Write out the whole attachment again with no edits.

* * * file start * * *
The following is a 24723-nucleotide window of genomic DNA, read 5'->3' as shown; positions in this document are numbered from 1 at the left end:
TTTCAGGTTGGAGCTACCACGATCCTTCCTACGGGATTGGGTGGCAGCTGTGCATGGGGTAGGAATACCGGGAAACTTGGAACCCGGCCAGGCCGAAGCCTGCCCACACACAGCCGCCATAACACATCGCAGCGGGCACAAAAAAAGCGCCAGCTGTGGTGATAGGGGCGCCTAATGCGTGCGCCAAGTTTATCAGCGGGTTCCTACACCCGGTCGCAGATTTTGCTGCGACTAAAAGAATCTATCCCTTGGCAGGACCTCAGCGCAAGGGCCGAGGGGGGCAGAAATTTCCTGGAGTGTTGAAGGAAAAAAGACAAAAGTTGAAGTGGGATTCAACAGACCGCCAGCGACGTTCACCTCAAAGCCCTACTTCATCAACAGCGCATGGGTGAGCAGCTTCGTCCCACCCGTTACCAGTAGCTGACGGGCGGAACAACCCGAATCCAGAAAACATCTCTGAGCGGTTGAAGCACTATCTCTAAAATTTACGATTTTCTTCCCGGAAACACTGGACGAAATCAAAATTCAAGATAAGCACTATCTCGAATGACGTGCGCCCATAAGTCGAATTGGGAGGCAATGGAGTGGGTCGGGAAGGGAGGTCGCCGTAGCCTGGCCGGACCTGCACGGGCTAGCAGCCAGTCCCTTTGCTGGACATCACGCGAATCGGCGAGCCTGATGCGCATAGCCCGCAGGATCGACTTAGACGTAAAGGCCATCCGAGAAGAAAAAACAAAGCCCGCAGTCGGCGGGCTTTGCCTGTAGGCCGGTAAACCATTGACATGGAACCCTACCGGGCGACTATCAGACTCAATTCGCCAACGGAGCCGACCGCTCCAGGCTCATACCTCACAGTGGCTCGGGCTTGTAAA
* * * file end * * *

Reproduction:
The following is a 24723-nucleotide window of genomic DNA, read 5'->3' as shown; positions in this document are numbered from 1 at the left end:
TTTCAGGTTGGAGCTACCACGATCCTTCCTACGGGATTGGGTGGCAGCTGTGCATGGGGTAGGAATACCGGGAAACTTGGAACCCGGCCAGGCCGAAGCCTGCCCACACACAGCCGCCATAACACATCGCAGCGGGCACAAAAAAAGCGCCAGCTGTGGTGATAGGGGCGCCTAATGCGTGCGCCAAGTTTATCAGCGGGTTCCTACACCCGGTCGCAGATTTTGCTGCGACTAAAAGAATCTATCCCTTGGCAGGACCTCAGCGCAAGGGCCGAGGGGGGCAGAAATTTCCTGGAGTGTTGAAGGAAAAAAGACAAAAGTTGAAGTGGGATTCAACAGACCGCCAGCGACGTTCACCTCAAAGCCCTACTTCATCAACAGCGCATGGGTGAGCAGCTTCGTCCCACCCGTTACCAGTAGCTGACGGGCGGAACAACCCGAATCCAGAAAACATCTCTGAGCGGTTGAAGCACTATCTCTAAAATTTACGATTTTCTTCCCGGAAACACTGGACGAAATCAAAATTCAAGATAAGCACTATCTCGAATGACGTGCGCCCATAAGTCGAATTGGGAGGCAATGGAGTGGGTCGGGAAGGGAGGTCGCCGTAGCCTGGCCGGACCTGCACGGGCTAGCAGCCAGTCCCTTTGCTGGACATCACGCGAATCGGCGAGCCTGATGCGCATAGCCCGCAGGATCGACTTAGACGTAAAGGCCATCCGAGAAGAAAAAACAAAGCCCGCAGTCGGCGGGCTTTGCCTGTAGGCCGGTAAACCATTGACATGGAACCCTACCGGGCGACTATCAGACTCAATTCGCCAACGGAGCCGACCGCTCCAGGCTCATACCTCACAGTGGCTCGGGCTTGTAAA